Deciding which victims of active shooter attacks go to which hospitals can be life or death decisions. On a daily basis, EMS cares for gunshot wound patients on the scene and during transport, and they make decisions on which trauma center or other hospital those patients should go to. Research has demonstrated that these decisions are critical – a 25-percent reduction in mortality for severely injured adult patients who received care at a Level I trauma center rather than at a non-trauma center – the key is to not overwhelm a single trauma center during a mass casualty event when other appropriate options are available.
The transport of victims from the scene of a shooting may include both the formal use of EMS transport, as well as the movement of victims by public responders in personal vehicles. More recently, law enforcement transport of injured patients has emerged as an accepted practice in some locales for daily occurring incidents. Law enforcement may be able to transport severely injured patients to hospitals faster than EMS, which may lead to better chances of survival in some circumstances because of the reduction in time from injury to lifesaving surgical intervention. At the same time, these transports usually occur outside the EMS process and without the medical knowledge that drives appropriate triage decisions. Further, they should only occur when they do not dilute the law enforcement resources necessary to ensure scene access and security.
The large numbers of victims simultaneously requiring care at a trauma center or hospital may exceed immediately available EMS transport capacity. For some active shooter incidents, there simply have not been enough ambulances on the scene that can transport enough survivors fast enough to lifesaving care. Thus, the decision by law enforcement to transport survivors from the scene to a trauma center or other hospital has clearly supported the mission – saving lives. Although this may be considered an atypical response role, such an initiative has likely saved lives.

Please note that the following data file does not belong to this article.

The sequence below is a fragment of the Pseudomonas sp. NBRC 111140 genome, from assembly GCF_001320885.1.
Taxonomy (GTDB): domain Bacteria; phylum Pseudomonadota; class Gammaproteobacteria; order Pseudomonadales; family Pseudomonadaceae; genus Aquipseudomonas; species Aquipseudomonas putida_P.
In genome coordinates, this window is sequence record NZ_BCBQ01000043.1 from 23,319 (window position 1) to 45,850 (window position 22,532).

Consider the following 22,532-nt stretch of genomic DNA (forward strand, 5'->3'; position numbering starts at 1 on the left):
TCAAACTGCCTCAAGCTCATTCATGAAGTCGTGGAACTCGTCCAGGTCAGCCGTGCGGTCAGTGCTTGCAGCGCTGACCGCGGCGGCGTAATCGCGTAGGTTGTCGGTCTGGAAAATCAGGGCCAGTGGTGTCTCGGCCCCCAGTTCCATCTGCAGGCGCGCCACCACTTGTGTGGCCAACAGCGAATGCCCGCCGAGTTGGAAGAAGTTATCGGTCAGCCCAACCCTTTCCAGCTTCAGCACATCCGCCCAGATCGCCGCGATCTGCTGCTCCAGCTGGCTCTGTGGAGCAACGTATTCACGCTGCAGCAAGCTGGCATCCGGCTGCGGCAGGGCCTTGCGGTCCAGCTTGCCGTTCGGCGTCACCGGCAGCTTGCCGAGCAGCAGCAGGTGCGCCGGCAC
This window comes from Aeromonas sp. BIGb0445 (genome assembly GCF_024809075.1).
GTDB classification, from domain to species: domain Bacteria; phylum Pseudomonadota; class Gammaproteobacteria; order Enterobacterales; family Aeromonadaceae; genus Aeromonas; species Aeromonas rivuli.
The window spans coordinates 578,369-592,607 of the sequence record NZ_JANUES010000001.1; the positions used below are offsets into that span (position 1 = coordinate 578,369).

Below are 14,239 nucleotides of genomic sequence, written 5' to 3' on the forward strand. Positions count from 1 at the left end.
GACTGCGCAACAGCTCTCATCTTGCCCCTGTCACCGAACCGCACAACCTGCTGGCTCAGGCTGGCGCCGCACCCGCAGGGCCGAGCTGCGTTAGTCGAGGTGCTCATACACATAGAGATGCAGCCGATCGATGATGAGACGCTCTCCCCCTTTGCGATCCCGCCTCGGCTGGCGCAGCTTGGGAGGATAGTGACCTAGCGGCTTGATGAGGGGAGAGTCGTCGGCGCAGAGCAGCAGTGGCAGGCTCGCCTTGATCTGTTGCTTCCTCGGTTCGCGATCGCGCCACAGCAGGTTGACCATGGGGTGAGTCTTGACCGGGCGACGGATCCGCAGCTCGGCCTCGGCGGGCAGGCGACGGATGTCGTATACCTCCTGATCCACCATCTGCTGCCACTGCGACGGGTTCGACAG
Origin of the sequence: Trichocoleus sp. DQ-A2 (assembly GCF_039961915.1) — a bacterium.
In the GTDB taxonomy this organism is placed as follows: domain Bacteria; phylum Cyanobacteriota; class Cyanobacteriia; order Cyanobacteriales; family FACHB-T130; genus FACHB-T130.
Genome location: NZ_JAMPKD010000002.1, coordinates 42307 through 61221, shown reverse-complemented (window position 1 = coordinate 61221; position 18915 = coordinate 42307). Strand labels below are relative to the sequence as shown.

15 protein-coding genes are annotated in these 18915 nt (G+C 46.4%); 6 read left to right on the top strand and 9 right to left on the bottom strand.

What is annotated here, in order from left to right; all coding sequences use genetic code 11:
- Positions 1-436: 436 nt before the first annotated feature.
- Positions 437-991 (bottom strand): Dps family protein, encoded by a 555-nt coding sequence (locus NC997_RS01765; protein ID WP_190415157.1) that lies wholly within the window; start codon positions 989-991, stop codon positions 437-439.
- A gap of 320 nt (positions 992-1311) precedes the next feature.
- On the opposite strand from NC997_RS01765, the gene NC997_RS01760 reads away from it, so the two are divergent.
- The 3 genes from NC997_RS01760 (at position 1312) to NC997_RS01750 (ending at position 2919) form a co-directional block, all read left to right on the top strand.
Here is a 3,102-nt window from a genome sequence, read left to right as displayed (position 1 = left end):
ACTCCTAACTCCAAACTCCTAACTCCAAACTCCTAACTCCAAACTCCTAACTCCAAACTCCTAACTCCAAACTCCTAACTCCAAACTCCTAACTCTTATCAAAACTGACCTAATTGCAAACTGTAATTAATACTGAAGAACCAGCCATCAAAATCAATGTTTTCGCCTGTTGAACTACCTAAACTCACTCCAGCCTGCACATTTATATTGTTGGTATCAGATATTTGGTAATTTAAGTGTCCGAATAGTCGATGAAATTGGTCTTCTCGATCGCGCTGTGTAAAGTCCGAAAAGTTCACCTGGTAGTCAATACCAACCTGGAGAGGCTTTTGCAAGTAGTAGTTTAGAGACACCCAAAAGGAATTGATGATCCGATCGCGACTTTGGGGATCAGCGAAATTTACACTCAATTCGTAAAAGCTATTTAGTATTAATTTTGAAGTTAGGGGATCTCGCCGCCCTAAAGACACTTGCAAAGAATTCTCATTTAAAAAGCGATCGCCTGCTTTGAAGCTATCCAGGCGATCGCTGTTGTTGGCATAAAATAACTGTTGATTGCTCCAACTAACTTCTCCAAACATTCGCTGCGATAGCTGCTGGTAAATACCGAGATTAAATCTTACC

In future events, it would not be a surprise if the demand for immediate transport of survivors to trauma centers or other hospitals exceeded the capacity of EMS. Contingency plans should be in place for these situations, which may include law enforcement, early mutual aid assignments to multi-victim shooting incidents, mass casualty transport vehicles, and even private transport. Rapid clearance of the scene is important not only to offer victims the best chance of survival but also because the safety of these scenes may be dynamic due to the risk of secondary devices and attacks. Expectations during a mass casualty incident should be clear among disciplines and good incident communications ensured.
With the already realized and future potential for active shooter attacks with large numbers of victims, it is important for law enforcement to have awareness of who does and who does not emergently need surgery at a trauma center. In a mass casualty incident, a life-threatening gunshot wound to the chest needs to go to the operating room at a trauma center; a non-life-threatening gunshot wound to the foot may be cared for, at least initially, at a non- trauma center. Having too many non-life-threatening injuries arriving at the nearest trauma center may compromise its ability to care for those who really need it. Bringing hospitals and trauma centers into the active shooter preparedness collaboration between EMS and law enforcement can help make sure the right survivors get to the right trauma center or other hospital as rapidly as possible.